Lucy Sullivan

Winter Research scholar
School of Health and Rehabilitation Sciences

My love for animals has always been an important part of my identity, especially as a horse and dog owner (pictured: Molly the Labradoodle). During my first year as an occupational therapy (OT) student, I realised that my passion for animals and future career in OT could be intertwined! I was introduced to animal-assisted therapy by my lecturer, Dr. Jess Hill, and her therapy dogs, Elsa and Loki. My curiosity was sparked and led me to pursue additional courses on therapy dogs, driven by a desire to learn more.

The Winter Research Program presented me with an exciting opportunity to work on the project titled "Understanding the human-animal bond between pet dogs and their owners through the lens of attachment theory." I was honoured to be collaborating with experienced and passionate researchers including Dr. Jess Hill, an animal-assisted occupational therapist and expert in human-animal bond, and Professor Pamela Meredith, an occupational therapist, psychologist, and attachment theory expert.

If researching about dogs alongside industry experts wasn’t enticing enough, I also partook in the program to gain insights into real-world research practices at UQ. As a first-time researcher, I approached the experience with some apprehension and uncertainty about the expectations. However, the program was specifically scaffolded to provide students with a taste of the research world. I also felt very supported by my supervisors, Jess and Pam, who fostered a warm, welcoming environment. Their approachability and enthusiasm reassured me that my contributions to the project were valued. Embracing a positive attitude, I approached each assigned task as an opportunity to learn and grow personally, academically, and professionally.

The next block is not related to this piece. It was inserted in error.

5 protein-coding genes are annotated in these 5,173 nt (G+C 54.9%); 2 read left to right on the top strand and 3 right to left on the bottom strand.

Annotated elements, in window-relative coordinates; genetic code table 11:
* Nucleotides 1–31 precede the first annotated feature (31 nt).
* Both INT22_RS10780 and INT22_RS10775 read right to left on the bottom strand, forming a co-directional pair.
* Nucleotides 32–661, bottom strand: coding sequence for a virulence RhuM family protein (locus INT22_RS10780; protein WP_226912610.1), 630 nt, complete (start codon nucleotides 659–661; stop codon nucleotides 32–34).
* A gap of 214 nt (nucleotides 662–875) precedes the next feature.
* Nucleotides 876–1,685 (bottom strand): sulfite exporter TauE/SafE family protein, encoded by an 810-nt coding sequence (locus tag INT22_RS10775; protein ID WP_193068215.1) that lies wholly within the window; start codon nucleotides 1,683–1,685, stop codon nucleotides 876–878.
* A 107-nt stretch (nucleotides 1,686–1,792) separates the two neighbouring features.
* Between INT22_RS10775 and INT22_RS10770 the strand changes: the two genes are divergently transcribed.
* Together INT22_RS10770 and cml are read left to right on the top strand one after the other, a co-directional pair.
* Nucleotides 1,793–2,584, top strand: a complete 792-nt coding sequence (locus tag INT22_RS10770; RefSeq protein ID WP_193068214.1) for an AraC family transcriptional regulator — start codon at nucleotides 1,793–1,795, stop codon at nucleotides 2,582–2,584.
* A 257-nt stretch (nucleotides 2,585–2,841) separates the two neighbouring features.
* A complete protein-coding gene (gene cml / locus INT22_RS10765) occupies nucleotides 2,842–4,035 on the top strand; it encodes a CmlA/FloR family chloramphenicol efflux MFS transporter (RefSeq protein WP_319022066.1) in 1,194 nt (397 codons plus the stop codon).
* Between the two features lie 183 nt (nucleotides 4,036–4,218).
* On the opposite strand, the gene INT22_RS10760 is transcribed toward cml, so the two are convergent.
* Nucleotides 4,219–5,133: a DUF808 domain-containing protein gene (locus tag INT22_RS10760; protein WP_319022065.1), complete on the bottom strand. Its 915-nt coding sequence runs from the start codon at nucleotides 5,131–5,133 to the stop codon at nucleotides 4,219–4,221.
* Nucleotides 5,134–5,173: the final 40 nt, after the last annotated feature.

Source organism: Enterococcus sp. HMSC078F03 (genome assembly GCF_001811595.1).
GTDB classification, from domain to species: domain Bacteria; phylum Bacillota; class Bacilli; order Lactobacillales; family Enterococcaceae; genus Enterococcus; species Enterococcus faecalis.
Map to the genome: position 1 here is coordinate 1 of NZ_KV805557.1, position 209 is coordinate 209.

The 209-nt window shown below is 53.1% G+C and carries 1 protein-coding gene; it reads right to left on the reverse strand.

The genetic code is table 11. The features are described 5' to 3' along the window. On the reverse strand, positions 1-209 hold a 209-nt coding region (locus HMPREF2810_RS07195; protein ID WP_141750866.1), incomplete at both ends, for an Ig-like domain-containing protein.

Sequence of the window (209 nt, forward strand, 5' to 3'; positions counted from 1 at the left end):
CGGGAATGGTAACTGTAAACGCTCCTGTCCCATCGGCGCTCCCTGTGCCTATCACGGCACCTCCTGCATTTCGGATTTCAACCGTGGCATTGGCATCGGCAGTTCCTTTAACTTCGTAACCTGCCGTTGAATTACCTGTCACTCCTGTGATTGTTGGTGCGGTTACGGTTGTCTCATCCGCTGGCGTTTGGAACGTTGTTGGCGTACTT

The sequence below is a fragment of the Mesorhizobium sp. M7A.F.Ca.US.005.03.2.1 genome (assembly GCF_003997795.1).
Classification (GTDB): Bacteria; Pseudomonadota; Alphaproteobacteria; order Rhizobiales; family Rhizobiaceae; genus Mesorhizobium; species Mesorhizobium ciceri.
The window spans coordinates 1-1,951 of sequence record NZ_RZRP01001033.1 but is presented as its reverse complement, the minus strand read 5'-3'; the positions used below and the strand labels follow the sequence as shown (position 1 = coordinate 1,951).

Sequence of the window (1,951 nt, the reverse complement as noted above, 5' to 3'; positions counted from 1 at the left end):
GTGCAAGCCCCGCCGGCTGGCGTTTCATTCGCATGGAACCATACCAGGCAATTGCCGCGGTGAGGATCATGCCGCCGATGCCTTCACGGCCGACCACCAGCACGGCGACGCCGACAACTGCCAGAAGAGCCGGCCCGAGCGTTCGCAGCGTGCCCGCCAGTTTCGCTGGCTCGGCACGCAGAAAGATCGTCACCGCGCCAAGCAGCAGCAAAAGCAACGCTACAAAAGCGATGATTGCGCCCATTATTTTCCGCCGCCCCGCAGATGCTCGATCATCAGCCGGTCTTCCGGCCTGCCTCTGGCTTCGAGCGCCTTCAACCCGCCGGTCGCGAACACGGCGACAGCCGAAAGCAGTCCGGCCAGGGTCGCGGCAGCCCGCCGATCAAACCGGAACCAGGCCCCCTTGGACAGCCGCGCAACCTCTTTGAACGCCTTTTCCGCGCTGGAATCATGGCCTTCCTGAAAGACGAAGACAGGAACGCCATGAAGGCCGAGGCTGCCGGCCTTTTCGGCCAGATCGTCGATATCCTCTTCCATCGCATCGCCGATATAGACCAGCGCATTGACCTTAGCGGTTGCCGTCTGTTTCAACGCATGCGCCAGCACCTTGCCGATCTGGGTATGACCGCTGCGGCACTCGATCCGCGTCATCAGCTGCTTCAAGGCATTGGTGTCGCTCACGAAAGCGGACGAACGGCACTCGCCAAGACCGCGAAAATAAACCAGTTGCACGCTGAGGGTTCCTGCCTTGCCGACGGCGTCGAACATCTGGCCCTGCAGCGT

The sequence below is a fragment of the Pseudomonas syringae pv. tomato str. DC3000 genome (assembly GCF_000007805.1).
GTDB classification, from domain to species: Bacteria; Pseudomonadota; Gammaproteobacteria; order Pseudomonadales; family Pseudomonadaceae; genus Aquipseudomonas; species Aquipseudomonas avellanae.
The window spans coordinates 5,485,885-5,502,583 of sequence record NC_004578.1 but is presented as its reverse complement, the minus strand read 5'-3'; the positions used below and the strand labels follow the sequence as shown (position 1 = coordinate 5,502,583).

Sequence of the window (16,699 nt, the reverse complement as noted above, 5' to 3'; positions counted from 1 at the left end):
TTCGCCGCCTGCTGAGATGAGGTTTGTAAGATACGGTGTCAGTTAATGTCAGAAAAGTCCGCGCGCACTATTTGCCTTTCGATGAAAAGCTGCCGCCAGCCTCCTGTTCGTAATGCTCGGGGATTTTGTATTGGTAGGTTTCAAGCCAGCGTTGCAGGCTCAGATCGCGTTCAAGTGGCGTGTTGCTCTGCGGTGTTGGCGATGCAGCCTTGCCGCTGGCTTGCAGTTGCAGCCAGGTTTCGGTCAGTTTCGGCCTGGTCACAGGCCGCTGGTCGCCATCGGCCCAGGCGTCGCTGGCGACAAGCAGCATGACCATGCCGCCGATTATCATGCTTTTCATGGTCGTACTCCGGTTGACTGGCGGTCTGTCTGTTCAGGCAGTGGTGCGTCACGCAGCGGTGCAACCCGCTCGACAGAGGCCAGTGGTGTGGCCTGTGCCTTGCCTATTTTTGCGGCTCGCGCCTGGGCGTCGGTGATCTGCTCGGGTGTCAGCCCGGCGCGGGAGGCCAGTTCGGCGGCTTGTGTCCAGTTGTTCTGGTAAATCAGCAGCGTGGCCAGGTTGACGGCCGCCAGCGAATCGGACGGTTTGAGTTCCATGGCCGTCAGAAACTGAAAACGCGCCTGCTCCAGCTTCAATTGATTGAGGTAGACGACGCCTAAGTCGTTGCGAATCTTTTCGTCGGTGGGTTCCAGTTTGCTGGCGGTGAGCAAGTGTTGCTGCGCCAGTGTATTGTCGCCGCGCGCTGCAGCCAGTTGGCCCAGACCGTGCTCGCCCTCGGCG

Leading the data analysis process, I was immersed in both qualitative and quantitative data analysis – from researching characteristics of 60 different dog breeds, to conducting thematic analysis of survey responses, followed by gathering descriptive statistics and frequency data. This experience has enriched my understanding of the human-animal bond and attachment theory, whilst having the privilege to see everything come together into a soon-to-be published research paper.

Over the past 4 weeks, I gained valuable knowledge and skills relating to research and employability, as well as confidence and direction for future career pathways as a graduate next year. The most important lesson I learned was to embrace the ‘give it a go’ mindset by being brave enough to try something new and injecting each opportunity with curiosity and passion. This mindset is applicable to every opportunity in life and can lead to surprisingly rewarding outcomes. In my case, only good things have come from this research experience, so I strongly encourage anyone to apply for a UQ Research Program.

Find a project that aligns with your passions and give it a go!